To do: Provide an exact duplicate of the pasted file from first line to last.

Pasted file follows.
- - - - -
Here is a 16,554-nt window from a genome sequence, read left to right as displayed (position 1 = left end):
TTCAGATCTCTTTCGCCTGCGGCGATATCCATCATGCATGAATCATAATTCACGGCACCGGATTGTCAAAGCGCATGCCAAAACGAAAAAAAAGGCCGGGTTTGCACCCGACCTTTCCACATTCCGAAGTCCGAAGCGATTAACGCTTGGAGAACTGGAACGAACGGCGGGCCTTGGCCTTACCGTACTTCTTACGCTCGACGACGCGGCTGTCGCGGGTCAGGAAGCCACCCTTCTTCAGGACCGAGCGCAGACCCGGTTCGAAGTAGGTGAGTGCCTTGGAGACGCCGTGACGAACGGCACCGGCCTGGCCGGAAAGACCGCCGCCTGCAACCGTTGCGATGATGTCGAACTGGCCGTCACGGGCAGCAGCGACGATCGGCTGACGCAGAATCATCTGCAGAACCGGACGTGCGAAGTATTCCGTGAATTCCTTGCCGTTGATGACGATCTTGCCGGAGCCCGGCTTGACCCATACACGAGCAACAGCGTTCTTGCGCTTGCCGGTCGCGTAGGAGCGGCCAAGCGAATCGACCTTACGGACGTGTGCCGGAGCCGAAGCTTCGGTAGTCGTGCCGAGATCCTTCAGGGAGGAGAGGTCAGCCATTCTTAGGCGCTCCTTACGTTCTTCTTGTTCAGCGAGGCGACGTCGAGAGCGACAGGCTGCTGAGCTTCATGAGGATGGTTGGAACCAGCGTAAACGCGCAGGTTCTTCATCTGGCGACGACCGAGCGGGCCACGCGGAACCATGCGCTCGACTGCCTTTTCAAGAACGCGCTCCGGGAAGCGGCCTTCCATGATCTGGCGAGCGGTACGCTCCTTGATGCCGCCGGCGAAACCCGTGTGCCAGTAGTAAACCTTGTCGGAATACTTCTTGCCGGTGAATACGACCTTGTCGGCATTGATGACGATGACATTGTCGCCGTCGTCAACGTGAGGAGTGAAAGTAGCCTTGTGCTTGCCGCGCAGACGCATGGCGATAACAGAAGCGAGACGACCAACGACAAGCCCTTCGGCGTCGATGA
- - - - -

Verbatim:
Here is a 16,554-nt window from a genome sequence, read left to right as displayed (position 1 = left end):
TTCAGATCTCTTTCGCCTGCGGCGATATCCATCATGCATGAATCATAATTCACGGCACCGGATTGTCAAAGCGCATGCCAAAACGAAAAAAAAGGCCGGGTTTGCACCCGACCTTTCCACATTCCGAAGTCCGAAGCGATTAACGCTTGGAGAACTGGAACGAACGGCGGGCCTTGGCCTTACCGTACTTCTTACGCTCGACGACGCGGCTGTCGCGGGTCAGGAAGCCACCCTTCTTCAGGACCGAGCGCAGACCCGGTTCGAAGTAGGTGAGTGCCTTGGAGACGCCGTGACGAACGGCACCGGCCTGGCCGGAAAGACCGCCGCCTGCAACCGTTGCGATGATGTCGAACTGGCCGTCACGGGCAGCAGCGACGATCGGCTGACGCAGAATCATCTGCAGAACCGGACGTGCGAAGTATTCCGTGAATTCCTTGCCGTTGATGACGATCTTGCCGGAGCCCGGCTTGACCCATACACGAGCAACAGCGTTCTTGCGCTTGCCGGTCGCGTAGGAGCGGCCAAGCGAATCGACCTTACGGACGTGTGCCGGAGCCGAAGCTTCGGTAGTCGTGCCGAGATCCTTCAGGGAGGAGAGGTCAGCCATTCTTAGGCGCTCCTTACGTTCTTCTTGTTCAGCGAGGCGACGTCGAGAGCGACAGGCTGCTGAGCTTCATGAGGATGGTTGGAACCAGCGTAAACGCGCAGGTTCTTCATCTGGCGACGACCGAGCGGGCCACGCGGAACCATGCGCTCGACTGCCTTTTCAAGAACGCGCTCCGGGAAGCGGCCTTCCATGATCTGGCGAGCGGTACGCTCCTTGATGCCGCCGGCGAAACCCGTGTGCCAGTAGTAAACCTTGTCGGAATACTTCTTGCCGGTGAATACGACCTTGTCGGCATTGATGACGATGACATTGTCGCCGTCGTCAACGTGAGGAGTGAAAGTAGCCTTGTGCTTGCCGCGCAGACGCATGGCGATAACAGAAGCGAGACGACCAACGACAAGCCCTTCGGCGTCGATGA